Military Leadership Lessons for Public Service


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About the Book

Military veterans have had some of the most intensive leadership training available. Many return to their communities seeking to apply what they have learned. Those who enter the world of public affairs—where colleagues are increasingly less likely to have served in the military—may encounter a popular misconception: that military leadership is all about exercising authority and giving orders. In fact, military leadership is based on interpersonal dynamics, often learned through trying circumstances. Effective management of civil emergencies—as shown by 9/11 and Hurricane Katrina—calls for the same official demeanor, decisiveness and trustworthiness as does combat. Good leadership is fundamentally the same in ordinary day-to-day challenges, as well. This book describes how the principles and methods of military leadership are effective for public service. Instructors considering this book for use in a course may request an examination copy here.

About the Author(s)

Charles Szypszak is a professor of public law and government at the University of North Carolina at Chapel Hill. He previously was a director and partner of a law firm in New Hampshire and a captain in the U.S. Marine Corps.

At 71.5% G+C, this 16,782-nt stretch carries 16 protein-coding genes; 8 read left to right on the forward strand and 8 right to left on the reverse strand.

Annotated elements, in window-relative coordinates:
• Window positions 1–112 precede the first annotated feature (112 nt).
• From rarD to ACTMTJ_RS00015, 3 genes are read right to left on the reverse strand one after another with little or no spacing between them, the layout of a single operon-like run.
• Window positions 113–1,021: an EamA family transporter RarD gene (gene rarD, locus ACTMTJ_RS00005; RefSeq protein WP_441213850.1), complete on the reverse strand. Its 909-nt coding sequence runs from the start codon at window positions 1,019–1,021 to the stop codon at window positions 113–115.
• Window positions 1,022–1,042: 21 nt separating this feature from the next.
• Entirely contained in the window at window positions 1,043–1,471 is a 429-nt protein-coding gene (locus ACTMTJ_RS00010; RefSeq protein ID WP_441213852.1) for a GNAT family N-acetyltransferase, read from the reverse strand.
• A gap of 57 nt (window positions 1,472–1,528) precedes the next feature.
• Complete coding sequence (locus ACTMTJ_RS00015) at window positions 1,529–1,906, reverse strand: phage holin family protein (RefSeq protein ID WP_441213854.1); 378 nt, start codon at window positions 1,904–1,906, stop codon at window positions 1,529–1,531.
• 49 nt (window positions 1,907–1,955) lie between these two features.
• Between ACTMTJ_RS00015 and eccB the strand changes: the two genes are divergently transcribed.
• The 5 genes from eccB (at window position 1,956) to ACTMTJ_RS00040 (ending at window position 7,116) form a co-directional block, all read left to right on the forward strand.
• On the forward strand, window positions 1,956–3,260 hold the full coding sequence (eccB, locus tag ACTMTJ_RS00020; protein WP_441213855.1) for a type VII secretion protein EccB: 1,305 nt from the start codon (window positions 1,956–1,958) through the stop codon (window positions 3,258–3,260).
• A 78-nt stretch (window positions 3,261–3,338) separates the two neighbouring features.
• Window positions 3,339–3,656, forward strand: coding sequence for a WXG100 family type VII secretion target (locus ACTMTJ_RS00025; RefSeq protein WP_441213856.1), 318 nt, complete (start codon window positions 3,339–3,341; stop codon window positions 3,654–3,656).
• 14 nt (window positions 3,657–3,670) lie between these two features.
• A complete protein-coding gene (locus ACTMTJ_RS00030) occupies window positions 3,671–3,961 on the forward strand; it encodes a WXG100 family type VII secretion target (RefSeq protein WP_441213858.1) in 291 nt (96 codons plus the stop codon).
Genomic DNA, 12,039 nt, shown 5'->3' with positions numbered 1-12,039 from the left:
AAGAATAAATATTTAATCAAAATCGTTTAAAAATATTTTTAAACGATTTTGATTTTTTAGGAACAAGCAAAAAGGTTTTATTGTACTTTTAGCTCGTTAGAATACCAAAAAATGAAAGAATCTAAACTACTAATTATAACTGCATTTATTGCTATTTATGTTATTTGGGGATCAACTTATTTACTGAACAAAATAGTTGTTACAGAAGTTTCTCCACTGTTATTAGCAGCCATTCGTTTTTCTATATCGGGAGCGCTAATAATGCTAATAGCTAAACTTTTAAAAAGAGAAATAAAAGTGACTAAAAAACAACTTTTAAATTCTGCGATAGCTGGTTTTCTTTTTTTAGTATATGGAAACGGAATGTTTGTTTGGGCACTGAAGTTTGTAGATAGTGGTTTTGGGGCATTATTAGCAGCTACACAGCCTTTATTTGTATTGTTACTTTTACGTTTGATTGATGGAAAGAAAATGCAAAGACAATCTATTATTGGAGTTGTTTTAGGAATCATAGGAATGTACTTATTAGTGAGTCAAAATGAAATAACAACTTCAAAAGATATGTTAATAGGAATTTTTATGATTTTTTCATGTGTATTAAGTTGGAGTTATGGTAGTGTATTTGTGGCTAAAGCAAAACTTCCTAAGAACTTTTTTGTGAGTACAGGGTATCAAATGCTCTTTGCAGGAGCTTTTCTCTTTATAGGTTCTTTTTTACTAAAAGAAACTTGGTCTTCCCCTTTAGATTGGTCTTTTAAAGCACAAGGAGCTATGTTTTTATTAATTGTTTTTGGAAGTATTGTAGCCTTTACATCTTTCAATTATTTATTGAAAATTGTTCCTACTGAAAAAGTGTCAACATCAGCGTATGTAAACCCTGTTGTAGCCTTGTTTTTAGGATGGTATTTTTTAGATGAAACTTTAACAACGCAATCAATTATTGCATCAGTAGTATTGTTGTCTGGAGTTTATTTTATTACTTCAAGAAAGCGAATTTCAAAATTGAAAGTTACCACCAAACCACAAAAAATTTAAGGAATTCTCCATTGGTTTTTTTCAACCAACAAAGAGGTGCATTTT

Bibliographic Details

Charles Szypszak

Format: softcover (6 x 9)
Pages: 204
Bibliographic Info: notes, bibliography, index
Copyright Date: 2016
pISBN: 978-1-4766-6491-0
eISBN: 978-1-4766-2703-8
Imprint: McFarland

Table of Contents

Preface 1

1. The Widening Gap 5

The Core of Public Leadership 6

Historical Foundation of Military Leadership and Public Service 10

Separation 18

Today’s Military Leadership Experience 23

Veterans in Other Public Service 29

Impressions of the Military 33

Different Languages 37

Unfamiliarity Can Breed Contempt 48

2. Leadership as Taught 54

Military Leadership Education 56

Military Leadership Principles 66

Public Service Leadership Education 77

Public Service Leadership Theories 86

Learning Leadership Across the Gap 95

3. Leadership Under Fire 98

Lieutenant Colonel Joshua L. Chamberlain and Gettysburg 99

Mayor Rudolph Giuliani and the World Trade Center Attacks 104

Mayor Ray Nagin and Hurricane Katrina 112

Source of Strength in Crisis 120

Leadership Presence 121; Decisiveness 125; Trusted Relationships 128

4. Adaptable Military Leadership Methods 132

Cultivate Integrity 135

Keep the Focus on the Mission 140

Cultivate Taking Responsibility 143

Have Other Honest Eyes and Ears 149

Keep Everyone Attuned to the Front Lines 153

Trust and Verify 155

Meet with a Purpose 159

Give Honest Individual Feedback 162

Insist That Everyone Pulls Their Weight 165

Cultivate Leadership Throughout 167

Immutable Leadership Principles 175

Recommended Leadership Development Reading 177

Chapter Notes 179

Bibliography 187

Index 193